955. In a study of 1,500 healthcare workers, 19% of breakthrough cases developed long-covid with chronic symptoms > 6 weeks post-infection, despite mild or asymptomatic primary infections. These are the first data to help answer the key question of the pandemic at this moment: Should we be doing everything we can to avoid infections, including employing boosters, or should we just focus on protecting people from severe disease (in which case it looks like we don't actually need boosters yet)? You all know what I think: It is wiser to err on the side of safety. Until the issues of whether or not mild breakthrough infections can progress to chronic disease and/or cause permanent injury to brain, pulmonary, vascular, and other organ tissues that could hasten disease later in life, we should take all reasonable precautions, including boosters, to prevent getting infected. When the CDC made the decision to only follow and investigate breakthrough cases that led to severe disease, they made a wrong turn on our journey out of the pandemic; now we must wait for other countries to provide the data needed to settle critical issues such as this one.
956. In the largest study of symptoms in the long-covid population to date, an international online survey study of 3,800 patients with long-covid finds the probability of ongoing symptoms at >6 months post-infection to be 92%. Fatigue, post-exertional fatigue/malaise, cognitive difficulties, headaches/muscle aches, and other neuropsychiatric issues were the most common symptoms. Relapsing/remitting courses were common. Especially of note were symptoms not yet commonly associated with C19, including increased sensitivity to medicines, the onset of new allergies, seizures, increased suicide, and facial paralysis at rates that outpace that which is expected in the general population. Several of these symptoms overlap with symptoms of Mast Cell Activation Syndrome. Dysautonomia, including Postural Orthostatic Tachycardia Syndrome (POTS), and Myalgic Encephalomyelitis/Chronic Fatigue Syndrome (ME/CFS) appear to be of particularly high risk for this population who experience significant worsening of symptoms after physical or mental exertion. Memory and cognitive dysfunction were experienced by over 88% and were equally common across all ages. What will be the long-term impact of long-covid on work, daily life, and mortality? Memory and cognitive dysfunction, together with other commonly reported neuropsychiatric symptoms track with prior data showing consistent brain injury (loss of gray matter) following even mild or asymptomatic infections on MRI when compared against pre-infection brain scans.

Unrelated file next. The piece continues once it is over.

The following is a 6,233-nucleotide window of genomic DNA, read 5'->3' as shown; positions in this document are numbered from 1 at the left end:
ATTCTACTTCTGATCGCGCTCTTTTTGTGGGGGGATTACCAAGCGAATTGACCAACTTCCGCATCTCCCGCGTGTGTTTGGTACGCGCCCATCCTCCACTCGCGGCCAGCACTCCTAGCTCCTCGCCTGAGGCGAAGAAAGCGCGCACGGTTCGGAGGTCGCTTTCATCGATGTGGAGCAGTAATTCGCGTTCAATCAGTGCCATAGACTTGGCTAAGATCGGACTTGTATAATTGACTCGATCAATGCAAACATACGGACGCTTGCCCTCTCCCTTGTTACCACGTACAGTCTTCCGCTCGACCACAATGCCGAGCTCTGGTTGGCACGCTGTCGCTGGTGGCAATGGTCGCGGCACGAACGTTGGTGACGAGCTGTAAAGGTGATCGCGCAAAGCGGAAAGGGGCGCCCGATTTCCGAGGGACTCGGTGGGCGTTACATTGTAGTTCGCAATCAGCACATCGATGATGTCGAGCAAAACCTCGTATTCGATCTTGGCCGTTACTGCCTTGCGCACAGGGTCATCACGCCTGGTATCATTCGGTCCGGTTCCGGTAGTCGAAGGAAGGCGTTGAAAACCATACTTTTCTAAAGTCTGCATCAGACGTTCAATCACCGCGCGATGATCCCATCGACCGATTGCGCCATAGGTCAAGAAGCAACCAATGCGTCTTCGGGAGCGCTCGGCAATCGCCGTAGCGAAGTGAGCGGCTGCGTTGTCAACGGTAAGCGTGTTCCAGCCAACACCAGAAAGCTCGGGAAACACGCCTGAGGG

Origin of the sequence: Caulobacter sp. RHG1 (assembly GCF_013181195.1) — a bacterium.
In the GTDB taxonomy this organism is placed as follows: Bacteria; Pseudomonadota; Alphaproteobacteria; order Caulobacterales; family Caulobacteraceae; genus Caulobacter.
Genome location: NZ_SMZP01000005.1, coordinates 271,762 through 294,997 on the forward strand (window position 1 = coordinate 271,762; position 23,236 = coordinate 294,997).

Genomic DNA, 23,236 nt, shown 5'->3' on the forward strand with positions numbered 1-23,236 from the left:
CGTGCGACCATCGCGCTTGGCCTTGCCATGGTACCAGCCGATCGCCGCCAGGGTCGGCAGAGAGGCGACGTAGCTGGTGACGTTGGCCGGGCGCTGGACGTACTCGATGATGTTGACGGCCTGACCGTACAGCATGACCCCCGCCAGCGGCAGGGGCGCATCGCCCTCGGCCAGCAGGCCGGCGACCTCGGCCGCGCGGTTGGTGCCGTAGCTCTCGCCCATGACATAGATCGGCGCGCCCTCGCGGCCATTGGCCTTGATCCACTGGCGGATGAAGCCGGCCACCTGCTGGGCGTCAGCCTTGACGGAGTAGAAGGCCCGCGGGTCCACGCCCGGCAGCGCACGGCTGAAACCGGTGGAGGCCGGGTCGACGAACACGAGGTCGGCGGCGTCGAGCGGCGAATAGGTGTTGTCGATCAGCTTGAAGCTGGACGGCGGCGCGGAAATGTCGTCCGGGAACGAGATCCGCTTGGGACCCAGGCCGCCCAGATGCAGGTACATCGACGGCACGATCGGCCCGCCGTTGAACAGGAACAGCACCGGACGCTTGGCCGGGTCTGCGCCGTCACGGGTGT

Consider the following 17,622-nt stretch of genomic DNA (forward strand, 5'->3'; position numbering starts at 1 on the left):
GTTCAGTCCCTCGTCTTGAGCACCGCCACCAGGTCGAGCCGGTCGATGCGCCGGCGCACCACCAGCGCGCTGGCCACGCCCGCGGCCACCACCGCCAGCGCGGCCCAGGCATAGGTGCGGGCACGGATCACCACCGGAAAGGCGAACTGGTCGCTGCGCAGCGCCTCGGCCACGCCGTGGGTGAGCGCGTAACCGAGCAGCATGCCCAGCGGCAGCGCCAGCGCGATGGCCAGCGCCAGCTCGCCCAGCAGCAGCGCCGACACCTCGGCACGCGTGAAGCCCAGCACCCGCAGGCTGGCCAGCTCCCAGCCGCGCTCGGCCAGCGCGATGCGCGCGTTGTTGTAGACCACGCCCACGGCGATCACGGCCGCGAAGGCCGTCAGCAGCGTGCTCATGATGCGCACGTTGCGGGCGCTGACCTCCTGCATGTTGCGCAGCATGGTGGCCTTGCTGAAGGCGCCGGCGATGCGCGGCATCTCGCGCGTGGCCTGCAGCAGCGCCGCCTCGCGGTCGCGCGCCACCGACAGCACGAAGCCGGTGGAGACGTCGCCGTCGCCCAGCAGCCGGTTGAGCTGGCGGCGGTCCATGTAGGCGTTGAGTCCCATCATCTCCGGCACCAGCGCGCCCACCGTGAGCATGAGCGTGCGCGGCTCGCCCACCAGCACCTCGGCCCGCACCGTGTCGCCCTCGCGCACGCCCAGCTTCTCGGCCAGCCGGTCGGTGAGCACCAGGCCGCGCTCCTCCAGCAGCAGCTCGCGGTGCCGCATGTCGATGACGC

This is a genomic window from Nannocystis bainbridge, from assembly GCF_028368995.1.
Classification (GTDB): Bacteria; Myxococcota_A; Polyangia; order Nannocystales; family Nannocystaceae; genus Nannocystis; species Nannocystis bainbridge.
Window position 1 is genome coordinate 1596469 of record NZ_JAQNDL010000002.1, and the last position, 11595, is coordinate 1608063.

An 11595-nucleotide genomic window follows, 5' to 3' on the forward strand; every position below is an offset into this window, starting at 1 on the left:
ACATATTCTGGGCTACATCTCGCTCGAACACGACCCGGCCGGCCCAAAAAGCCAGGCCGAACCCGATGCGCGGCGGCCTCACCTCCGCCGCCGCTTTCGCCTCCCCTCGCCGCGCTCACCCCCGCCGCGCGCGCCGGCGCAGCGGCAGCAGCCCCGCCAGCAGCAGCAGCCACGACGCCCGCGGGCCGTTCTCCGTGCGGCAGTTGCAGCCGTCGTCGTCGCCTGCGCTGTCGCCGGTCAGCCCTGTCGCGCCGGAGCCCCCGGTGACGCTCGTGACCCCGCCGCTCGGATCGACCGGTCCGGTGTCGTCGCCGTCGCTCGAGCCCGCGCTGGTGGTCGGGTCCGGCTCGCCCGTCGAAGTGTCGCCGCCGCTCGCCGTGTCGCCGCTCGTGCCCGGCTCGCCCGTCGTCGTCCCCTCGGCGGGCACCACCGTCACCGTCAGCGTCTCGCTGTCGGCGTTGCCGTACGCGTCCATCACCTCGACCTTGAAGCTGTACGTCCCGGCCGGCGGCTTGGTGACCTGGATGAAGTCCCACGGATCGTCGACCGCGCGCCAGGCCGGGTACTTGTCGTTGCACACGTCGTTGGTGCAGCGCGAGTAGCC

957. Heterologous vaccination boosters work significantly better (much higher neutralizing antibody titers) than homologous among those who received the Oxford/AstraZeneca vaccine. This strengthens the signal from the data showing that vaccines from different platforms or using different vectors confer more robust immunity compared to two or three shots of the same vaccine.